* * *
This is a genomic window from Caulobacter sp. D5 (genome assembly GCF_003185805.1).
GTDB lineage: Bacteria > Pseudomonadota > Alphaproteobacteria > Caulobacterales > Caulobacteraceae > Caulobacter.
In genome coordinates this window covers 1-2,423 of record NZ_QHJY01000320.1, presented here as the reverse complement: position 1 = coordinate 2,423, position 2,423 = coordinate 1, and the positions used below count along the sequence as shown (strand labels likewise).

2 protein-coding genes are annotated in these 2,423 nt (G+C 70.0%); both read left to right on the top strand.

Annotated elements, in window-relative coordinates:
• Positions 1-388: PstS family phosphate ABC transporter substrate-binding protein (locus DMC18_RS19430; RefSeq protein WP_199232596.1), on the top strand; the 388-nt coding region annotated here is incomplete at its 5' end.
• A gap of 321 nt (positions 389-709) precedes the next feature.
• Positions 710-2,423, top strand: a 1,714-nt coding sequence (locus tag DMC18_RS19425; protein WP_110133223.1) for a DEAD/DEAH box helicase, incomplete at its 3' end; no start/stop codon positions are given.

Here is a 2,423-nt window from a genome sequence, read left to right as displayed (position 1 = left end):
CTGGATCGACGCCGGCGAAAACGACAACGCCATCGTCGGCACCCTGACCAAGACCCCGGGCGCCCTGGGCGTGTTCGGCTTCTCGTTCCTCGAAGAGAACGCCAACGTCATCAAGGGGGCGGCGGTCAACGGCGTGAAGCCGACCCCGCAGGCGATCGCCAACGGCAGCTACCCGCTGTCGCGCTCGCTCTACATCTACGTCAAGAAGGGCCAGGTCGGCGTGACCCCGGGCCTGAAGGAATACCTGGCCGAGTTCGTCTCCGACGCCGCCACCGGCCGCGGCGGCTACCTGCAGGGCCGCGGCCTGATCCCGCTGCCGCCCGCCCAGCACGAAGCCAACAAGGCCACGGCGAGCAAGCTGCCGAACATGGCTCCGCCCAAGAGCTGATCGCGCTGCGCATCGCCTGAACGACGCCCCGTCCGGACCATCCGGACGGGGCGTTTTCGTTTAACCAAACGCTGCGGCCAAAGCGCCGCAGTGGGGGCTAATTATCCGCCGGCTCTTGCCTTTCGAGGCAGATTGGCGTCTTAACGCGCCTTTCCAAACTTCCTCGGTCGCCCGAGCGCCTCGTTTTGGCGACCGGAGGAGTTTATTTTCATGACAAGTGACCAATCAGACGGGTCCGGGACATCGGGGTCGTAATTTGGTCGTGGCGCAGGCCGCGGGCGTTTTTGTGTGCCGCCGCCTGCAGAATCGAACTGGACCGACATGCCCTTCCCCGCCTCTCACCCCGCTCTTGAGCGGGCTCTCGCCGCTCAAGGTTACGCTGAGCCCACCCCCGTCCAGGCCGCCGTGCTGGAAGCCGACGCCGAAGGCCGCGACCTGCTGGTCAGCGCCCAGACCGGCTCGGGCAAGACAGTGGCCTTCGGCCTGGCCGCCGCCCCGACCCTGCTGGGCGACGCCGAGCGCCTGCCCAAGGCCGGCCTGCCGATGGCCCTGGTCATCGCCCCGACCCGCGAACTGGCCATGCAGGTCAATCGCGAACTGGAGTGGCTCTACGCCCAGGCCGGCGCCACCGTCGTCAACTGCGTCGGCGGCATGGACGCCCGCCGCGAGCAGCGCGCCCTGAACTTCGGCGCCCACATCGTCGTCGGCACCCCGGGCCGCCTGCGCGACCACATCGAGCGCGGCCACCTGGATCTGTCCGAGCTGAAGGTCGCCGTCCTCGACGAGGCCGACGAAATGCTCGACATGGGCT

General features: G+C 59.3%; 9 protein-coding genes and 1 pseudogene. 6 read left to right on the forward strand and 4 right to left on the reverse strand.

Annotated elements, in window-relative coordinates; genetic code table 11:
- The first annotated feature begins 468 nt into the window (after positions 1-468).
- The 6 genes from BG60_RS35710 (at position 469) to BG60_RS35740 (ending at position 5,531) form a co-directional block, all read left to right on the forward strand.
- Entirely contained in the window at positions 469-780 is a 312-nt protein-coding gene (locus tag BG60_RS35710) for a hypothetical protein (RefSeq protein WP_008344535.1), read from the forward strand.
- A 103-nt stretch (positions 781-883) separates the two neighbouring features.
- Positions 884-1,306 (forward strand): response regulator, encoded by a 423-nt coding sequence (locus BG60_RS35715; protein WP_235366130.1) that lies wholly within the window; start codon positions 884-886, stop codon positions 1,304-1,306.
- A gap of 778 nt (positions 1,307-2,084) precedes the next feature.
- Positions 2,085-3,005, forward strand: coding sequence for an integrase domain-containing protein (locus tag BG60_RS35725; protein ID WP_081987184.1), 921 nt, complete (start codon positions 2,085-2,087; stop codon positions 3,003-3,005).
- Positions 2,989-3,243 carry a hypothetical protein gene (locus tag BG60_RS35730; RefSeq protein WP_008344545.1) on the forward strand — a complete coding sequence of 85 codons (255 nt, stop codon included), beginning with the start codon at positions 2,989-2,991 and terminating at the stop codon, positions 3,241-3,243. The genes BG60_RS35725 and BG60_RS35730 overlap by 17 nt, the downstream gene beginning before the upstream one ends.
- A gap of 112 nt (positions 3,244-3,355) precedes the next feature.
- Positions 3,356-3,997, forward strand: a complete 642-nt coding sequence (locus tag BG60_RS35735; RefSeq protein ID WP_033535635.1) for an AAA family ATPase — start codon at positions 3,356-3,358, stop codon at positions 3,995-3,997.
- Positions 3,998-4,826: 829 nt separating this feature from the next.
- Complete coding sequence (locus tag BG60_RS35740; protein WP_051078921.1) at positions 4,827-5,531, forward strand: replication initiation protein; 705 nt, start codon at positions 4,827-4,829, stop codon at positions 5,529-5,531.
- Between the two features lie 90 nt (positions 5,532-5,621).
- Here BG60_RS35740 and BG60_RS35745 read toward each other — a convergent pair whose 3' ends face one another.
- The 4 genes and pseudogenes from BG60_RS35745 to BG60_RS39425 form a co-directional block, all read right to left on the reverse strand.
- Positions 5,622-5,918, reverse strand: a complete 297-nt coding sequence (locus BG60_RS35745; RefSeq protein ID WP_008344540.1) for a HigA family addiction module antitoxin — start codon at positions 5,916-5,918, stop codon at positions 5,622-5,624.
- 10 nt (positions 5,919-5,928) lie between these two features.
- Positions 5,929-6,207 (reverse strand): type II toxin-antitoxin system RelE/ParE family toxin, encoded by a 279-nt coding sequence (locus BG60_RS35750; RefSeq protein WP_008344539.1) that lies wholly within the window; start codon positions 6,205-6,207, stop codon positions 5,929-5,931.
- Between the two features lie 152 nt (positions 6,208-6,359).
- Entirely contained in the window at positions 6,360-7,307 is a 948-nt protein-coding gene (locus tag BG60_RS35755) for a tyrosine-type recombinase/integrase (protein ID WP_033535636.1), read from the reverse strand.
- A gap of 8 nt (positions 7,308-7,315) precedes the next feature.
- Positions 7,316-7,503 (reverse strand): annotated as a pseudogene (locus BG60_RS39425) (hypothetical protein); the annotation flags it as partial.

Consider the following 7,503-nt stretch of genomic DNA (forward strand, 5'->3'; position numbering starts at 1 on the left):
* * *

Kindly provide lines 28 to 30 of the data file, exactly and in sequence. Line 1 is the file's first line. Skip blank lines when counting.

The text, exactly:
- Positions 5,622-5,918, reverse strand: a complete 297-nt coding sequence (locus BG60_RS35745; RefSeq protein ID WP_008344540.1) for a HigA family addiction module antitoxin — start codon at positions 5,916-5,918, stop codon at positions 5,622-5,624.
- 10 nt (positions 5,919-5,928) lie between these two features.
- Positions 5,929-6,207 (reverse strand): type II toxin-antitoxin system RelE/ParE family toxin, encoded by a 279-nt coding sequence (locus BG60_RS35750; RefSeq protein WP_008344539.1) that lies wholly within the window; start codon positions 6,205-6,207, stop codon positions 5,929-5,931.